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Faculty Handbook

2.5. Assessment of Teaching Effectiveness

All faculty are required to conduct formal student evaluations for every class during the last two weeks of the semester using the evaluation forms specified by the university and the appropriate college and department. See the section labeled Student Comments on Instructional Effectiveness below and consult with your dean or chair for additional information or other required forms. Chairs who receive unsolicited feedback about a faculty member’s teaching, supervising, and mentoring effectiveness must share the information with the faculty member within one week.

Faculty members are encouraged to disseminate their best teaching practices to appropriate audiences and to subject their work to critical review. In addition to documenting teaching effectiveness in terms of student learning, faculty should provide other measures of teaching effectiveness, such as teaching awards, evidence of handling diverse and challenging teaching assignments, securing grants for curriculum development or teaching techniques, and contributions to the achievement of departmental teaching-related goals.

Philosophy and Goals of Teaching, Supervising, and Mentoring
All faculty should articulate their individual philosophy of teaching, supervising, and mentoring and their goals for teaching and student learning should be developed and included as a part of tenure and promotion materials. A faculty member’s philosophy of teaching should concentrate on large-scale goals for fostering student learning and development in the context of one’s discipline and the courses that one teaches. However, rather than reiterating learning outcomes for individual courses, faculty should focus on their general aims and interests with respect to teaching and student learning. A clearly articulated philosophy of teaching will also communicate the personal values, beliefs, and goals that underlie a faculty member’s approaches to teaching, supervising, and mentoring. It should also address how one’s philosophy embodies expectations for teaching, supervising, and mentoring related to a departmental mission, institutional initiatives (e.g., PTEU or General Education), or accreditation requirements. Finally, a faculty member’s philosophy can help guide one in selecting aspects of teaching, mentoring, and supervising to be assessed and evaluated and in documenting examples of activities and practices that embody and exemplify one’s philosophy.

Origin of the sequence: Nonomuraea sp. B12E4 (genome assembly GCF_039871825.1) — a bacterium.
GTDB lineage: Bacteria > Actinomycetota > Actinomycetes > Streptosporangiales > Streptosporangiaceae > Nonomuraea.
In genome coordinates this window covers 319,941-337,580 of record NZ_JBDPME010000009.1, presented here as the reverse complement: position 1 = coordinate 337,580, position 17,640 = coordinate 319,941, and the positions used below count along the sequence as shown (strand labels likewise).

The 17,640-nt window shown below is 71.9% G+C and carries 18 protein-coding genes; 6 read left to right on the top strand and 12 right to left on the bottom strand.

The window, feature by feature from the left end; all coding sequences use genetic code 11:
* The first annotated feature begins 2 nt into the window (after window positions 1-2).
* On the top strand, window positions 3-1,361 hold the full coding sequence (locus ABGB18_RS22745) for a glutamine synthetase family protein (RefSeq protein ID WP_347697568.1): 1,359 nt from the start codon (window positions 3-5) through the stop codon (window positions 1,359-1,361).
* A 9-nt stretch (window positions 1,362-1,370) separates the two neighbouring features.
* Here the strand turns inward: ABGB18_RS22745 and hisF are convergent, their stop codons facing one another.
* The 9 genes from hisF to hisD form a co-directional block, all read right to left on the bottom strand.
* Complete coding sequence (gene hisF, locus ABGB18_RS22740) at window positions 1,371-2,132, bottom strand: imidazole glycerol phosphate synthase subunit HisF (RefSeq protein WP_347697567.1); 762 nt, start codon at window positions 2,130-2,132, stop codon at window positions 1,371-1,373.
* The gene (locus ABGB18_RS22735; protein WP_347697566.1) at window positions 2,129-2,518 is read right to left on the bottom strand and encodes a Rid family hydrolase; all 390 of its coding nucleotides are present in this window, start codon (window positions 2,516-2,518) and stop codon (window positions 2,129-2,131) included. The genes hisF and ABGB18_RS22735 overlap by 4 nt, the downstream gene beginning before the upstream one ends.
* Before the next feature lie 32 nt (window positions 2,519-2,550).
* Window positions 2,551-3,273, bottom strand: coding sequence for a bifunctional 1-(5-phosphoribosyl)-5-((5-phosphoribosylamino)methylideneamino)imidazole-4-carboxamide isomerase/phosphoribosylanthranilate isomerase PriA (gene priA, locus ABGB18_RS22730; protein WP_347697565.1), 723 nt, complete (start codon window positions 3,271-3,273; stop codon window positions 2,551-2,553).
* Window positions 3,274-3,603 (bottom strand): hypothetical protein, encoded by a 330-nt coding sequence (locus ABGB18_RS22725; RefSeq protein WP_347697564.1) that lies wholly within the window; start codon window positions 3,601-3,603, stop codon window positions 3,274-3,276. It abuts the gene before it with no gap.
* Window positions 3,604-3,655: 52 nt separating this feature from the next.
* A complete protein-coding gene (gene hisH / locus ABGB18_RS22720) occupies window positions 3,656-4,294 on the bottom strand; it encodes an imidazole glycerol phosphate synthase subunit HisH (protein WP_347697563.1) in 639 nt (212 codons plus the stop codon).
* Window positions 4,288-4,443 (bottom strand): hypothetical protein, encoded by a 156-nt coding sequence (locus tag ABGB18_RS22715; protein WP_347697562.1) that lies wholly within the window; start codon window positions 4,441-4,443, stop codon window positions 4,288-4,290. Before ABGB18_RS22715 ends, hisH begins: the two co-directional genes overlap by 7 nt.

Each faculty member is encouraged to prepare a written document describing his or her philosophy of teaching by the end of the first year of full-time employment at KSU and share and discuss it with his or her department chair. Because teaching is a dynamic process that is responsive to factors such as assessment information, new techniques that become available, and changes associated with revisions in a departmental mission, PTEU requirements or accreditation standards, one’s philosophy may undergo revisions over time. As a faculty member’s philosophy evolves, revisions and updates should be shared with his or her department chair as part of the annual review. This philosophy should also provide a context for evaluating assessment results, as manifested in the various forms described below. Ultimately, this philosophy must be incorporated within the narrative that is shared with peers and administrators when a faculty member submits a portfolio for review.

Student Comments on Instructional Effectiveness

 “Each institution, as part of its evaluative procedures, will utilize a written system of faculty evaluations by students, with the improvement of teaching effectiveness as the main focus of these student evaluations” (BoR


Course Number and Title:

Course Day/Time:                                                                                                 


KSU faculty value student feedback about the course, their teaching, and course materials, which can be used to improve teaching and learning. Please take as long as you need to answer the questions listed below. If you need additional space, please request a second form rather than writing on the back of the form.

1. The instructor was effective in helping me learn.
            A. Strongly Agree  B. Agree   C. Strongly Disagree  D. Disagree   E. No Response
2. Overall the content of this course contributed to my knowledge and intellectual skills.
            A. Strongly Agree  B. Agree   C. Strongly Disagree  D. Disagree   E. No Response
3. Please comment on the instructor’s strengths.
4. Please comment on ways the instructor might improve.
5. Please comment on the course content.